Learning the Defense Logistics Agency lingo helps build good communication
September 20, 2013
By Amanda Cruz
Detroit District, U.S. Army Corps of Engineers
DETROIT - Found on site. Roll up. Representative. Capitalized. Organizational. Break out. All of these terms have one meaning in plain English, but a separate meaning when applied to Defense Logistics Agency real property assignments.
The U.S. Army Corps of Engineers is supporting the DLA's efforts to comply with the Chief Financial Officers Act of 1990, which requires auditable financial statements to improve accountability. This effort includes site visits at DLA facilities worldwide to assess environmental and facility conditions and to inventory real property.
The DLA Program has created a language all its own full of acronyms and codes. After working in the program for awhile, you begin to think in these DLA terms and they become your new language. Only after training someone new to the program do you realize exactly how much you have picked up piecemeal over time in the program. As I am with the environmental team, it takes in-depth knowledge of the program to "break out" what environmental concerns apply to the DLA versus environmental concerns present at the base.
My involvement in the program started in March 2011 at a site visit to Warren Depot, Ohio. As the DLA Program closely resembled work I did in private industry - environmental liability assessments associated with multinational corporation mergers and acquisitions - I quickly became nearly full time on the DLA Program. Since that date, I have been able to visit 56 bases, in 16 states, and complete five OCONUS missions (Guantanamo Bay, Hawaii/Wake Island/Marshall Islands, Italy, Greenland and Japan).
Team sizes vary from mission to mission, as do the challenges between missions. The constant theme I've observed in the field is the absolute importance of communication at every step. In Cuba this was illustrated in the physical communication barriers we had to overcome. We had no form of field communication (cell phones or walk-talkies). In addition there are practical communication complications, which the coordinators face trying to keep 20 to 30 people following in the same direction. With the DLA Program's own language and home support from the Fort Worth District, we have found a way to work through the communication hurdles for successful mission execution.
Field conditions can be challenging: remote locations, wildlife hazards, security protocols and access restrictions. Within a one month I went from arctic blizzards in Greenland (with polar bear and rabid fox concerns) to jungle heat in Japan (with tunnels filled with bats, wild boars and possible habu snakes). Although challenging, the travel is life changing. I have been able to experience portions of our planet, for instance doing snow angels on the polar ice cap, which would have been inaccessible had I not been involved in the program.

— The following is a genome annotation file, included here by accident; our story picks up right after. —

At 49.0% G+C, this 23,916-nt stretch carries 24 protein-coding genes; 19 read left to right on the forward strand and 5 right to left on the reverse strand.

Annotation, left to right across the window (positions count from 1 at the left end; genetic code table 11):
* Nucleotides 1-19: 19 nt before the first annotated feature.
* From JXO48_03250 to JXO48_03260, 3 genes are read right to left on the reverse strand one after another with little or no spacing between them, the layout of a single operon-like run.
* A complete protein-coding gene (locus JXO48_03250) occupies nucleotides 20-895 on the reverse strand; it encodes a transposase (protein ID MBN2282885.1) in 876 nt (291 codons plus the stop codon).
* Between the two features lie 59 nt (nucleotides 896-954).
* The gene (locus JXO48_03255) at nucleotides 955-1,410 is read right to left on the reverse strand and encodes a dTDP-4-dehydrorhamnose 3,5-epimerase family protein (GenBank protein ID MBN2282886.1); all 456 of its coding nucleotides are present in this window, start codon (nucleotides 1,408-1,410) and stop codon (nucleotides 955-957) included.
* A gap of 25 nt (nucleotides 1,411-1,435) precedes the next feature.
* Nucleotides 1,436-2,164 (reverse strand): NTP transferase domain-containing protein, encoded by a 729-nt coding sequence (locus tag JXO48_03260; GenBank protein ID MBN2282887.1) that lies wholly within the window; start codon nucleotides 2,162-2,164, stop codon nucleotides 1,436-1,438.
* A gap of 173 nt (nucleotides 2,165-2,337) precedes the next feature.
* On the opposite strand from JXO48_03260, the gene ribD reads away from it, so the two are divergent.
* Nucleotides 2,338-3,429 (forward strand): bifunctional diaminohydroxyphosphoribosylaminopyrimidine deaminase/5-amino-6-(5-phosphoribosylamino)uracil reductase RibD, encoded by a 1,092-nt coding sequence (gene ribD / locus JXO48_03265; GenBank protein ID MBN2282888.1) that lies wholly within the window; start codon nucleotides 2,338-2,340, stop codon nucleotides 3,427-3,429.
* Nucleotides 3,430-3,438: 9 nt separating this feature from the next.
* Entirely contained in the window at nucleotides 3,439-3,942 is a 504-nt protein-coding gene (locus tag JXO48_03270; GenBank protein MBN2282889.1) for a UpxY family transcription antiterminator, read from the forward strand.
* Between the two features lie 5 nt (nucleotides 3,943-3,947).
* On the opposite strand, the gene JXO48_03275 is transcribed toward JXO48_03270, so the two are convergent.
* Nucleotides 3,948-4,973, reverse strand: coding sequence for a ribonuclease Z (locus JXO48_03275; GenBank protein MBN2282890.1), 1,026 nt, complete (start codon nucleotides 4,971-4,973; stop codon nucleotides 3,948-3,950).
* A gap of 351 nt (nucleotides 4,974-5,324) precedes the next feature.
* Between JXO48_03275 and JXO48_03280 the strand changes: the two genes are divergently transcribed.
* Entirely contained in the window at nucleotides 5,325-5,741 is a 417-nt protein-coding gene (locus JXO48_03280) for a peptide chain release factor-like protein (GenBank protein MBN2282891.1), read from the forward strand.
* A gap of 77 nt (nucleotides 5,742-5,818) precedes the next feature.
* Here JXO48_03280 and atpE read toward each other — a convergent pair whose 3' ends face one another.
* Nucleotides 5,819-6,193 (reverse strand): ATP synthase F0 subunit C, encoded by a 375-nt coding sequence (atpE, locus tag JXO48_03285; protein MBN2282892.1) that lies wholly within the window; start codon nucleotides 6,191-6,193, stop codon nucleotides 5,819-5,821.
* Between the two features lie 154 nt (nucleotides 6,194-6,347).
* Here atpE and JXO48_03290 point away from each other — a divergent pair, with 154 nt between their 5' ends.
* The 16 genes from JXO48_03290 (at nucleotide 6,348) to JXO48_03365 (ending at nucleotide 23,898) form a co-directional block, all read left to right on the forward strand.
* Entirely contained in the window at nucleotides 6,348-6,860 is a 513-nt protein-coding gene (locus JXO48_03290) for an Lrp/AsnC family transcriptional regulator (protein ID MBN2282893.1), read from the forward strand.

The ability to support our troops while learning first-hand about the military culture and process is very valuable. During these visits, observation of mechanisms utilized by other disciplines to effectively accomplish the mission encouraged cross-training. This experience led to my involvement in a U.S. Customs and Border Protection assignment performing facility condition assessment work when the agency needed assistance in my home district.
My undergraduate study was completed at Michigan State University with a degree in marine biology with an emphasis in tropical ecosystem restoration. I earned a master's degree from Wayne State University in biology with an emphasis in environmental health and toxicology. Prior to coming to USACE I worked for the U.S. Environmental Protection Agency under the Superfund Division, and for an engineering consulting firm performing base remediation and environmental work for industrial clients.
My background along with the new DLA language proved very useful in our February mission to Kwajalein, where we had a team of four persons and a two-day visit to assess a bulk fuel farm and wharf fueling operations. Although the whirlwind site visit was brief, it was one of the most memorable assignments on the program.
The history of the Marshall Islands during World War II was awe-inspiring. Our team worked diligently from the moment we stepped off the plane. But in the evening, once project work was complete, I was still able to snorkel the reefs with the local dive master and incorporate my passion as a scuba diver and marine enthusiast.
The upcoming trip for the DLA Program to Diego Garcia will be a highlight of my career, as once again I will be able to effectively utilize education, industrial experience and DLA Program-specific skills with a small team for an effective mission. The experience one gains from DLA Program involvement is both personally and professionally enriching.